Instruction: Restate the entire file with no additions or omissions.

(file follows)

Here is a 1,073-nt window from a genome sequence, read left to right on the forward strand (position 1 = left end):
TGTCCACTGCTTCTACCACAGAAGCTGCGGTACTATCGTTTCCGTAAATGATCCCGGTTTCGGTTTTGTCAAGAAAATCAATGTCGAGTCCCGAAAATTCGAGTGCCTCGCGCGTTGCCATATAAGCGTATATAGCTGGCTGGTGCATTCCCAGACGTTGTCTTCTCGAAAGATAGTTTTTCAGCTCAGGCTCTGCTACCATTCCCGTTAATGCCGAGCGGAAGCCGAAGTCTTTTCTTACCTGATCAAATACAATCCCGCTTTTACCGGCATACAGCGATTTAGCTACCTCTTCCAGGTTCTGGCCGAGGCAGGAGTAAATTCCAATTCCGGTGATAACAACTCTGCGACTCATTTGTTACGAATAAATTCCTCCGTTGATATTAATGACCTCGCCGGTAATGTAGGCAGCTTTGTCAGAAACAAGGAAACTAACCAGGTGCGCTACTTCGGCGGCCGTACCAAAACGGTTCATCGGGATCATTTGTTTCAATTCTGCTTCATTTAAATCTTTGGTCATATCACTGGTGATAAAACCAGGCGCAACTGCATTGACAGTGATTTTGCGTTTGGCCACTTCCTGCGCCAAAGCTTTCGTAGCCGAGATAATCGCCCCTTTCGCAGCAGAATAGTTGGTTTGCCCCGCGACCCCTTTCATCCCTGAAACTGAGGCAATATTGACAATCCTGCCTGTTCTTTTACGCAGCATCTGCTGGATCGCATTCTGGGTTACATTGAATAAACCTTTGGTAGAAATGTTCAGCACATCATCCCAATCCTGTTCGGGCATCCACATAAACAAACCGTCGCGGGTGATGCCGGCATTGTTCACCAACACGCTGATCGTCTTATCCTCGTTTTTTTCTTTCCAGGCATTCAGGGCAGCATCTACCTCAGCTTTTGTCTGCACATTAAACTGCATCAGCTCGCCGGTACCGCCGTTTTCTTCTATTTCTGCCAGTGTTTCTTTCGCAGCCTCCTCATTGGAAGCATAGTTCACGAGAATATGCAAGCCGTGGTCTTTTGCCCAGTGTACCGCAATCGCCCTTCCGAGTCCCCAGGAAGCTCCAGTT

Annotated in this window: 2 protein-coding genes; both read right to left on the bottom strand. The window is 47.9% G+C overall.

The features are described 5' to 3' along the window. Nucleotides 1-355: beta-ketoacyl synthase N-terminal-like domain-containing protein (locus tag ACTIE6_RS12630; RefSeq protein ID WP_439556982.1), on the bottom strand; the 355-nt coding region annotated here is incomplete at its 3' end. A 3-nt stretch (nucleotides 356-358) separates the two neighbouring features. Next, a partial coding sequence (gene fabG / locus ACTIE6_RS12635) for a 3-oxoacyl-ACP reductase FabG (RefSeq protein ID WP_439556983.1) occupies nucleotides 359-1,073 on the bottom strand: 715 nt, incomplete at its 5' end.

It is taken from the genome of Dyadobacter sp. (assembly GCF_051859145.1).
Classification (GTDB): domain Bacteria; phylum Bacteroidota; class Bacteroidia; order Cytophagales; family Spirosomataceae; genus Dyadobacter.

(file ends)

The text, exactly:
Here is a 1,073-nt window from a genome sequence, read left to right on the forward strand (position 1 = left end):
TGTCCACTGCTTCTACCACAGAAGCTGCGGTACTATCGTTTCCGTAAATGATCCCGGTTTCGGTTTTGTCAAGAAAATCAATGTCGAGTCCCGAAAATTCGAGTGCCTCGCGCGTTGCCATATAAGCGTATATAGCTGGCTGGTGCATTCCCAGACGTTGTCTTCTCGAAAGATAGTTTTTCAGCTCAGGCTCTGCTACCATTCCCGTTAATGCCGAGCGGAAGCCGAAGTCTTTTCTTACCTGATCAAATACAATCCCGCTTTTACCGGCATACAGCGATTTAGCTACCTCTTCCAGGTTCTGGCCGAGGCAGGAGTAAATTCCAATTCCGGTGATAACAACTCTGCGACTCATTTGTTACGAATAAATTCCTCCGTTGATATTAATGACCTCGCCGGTAATGTAGGCAGCTTTGTCAGAAACAAGGAAACTAACCAGGTGCGCTACTTCGGCGGCCGTACCAAAACGGTTCATCGGGATCATTTGTTTCAATTCTGCTTCATTTAAATCTTTGGTCATATCACTGGTGATAAAACCAGGCGCAACTGCATTGACAGTGATTTTGCGTTTGGCCACTTCCTGCGCCAAAGCTTTCGTAGCCGAGATAATCGCCCCTTTCGCAGCAGAATAGTTGGTTTGCCCCGCGACCCCTTTCATCCCTGAAACTGAGGCAATATTGACAATCCTGCCTGTTCTTTTACGCAGCATCTGCTGGATCGCATTCTGGGTTACATTGAATAAACCTTTGGTAGAAATGTTCAGCACATCATCCCAATCCTGTTCGGGCATCCACATAAACAAACCGTCGCGGGTGATGCCGGCATTGTTCACCAACACGCTGATCGTCTTATCCTCGTTTTTTTCTTTCCAGGCATTCAGGGCAGCATCTACCTCAGCTTTTGTCTGCACATTAAACTGCATCAGCTCGCCGGTACCGCCGTTTTCTTCTATTTCTGCCAGTGTTTCTTTCGCAGCCTCCTCATTGGAAGCATAGTTCACGAGAATATGCAAGCCGTGGTCTTTTGCCCAGTGTACCGCAATCGCCCTTCCGAGTCCCCAGGAAGCTCCAGTT

Annotated in this window: 2 protein-coding genes; both read right to left on the bottom strand. The window is 47.9% G+C overall.

The features are described 5' to 3' along the window. Nucleotides 1-355: beta-ketoacyl synthase N-terminal-like domain-containing protein (locus tag ACTIE6_RS12630; RefSeq protein ID WP_439556982.1), on the bottom strand; the 355-nt coding region annotated here is incomplete at its 3' end. A 3-nt stretch (nucleotides 356-358) separates the two neighbouring features. Next, a partial coding sequence (gene fabG / locus ACTIE6_RS12635) for a 3-oxoacyl-ACP reductase FabG (RefSeq protein ID WP_439556983.1) occupies nucleotides 359-1,073 on the bottom strand: 715 nt, incomplete at its 5' end.

It is taken from the genome of Dyadobacter sp. (assembly GCF_051859145.1).
Classification (GTDB): domain Bacteria; phylum Bacteroidota; class Bacteroidia; order Cytophagales; family Spirosomataceae; genus Dyadobacter.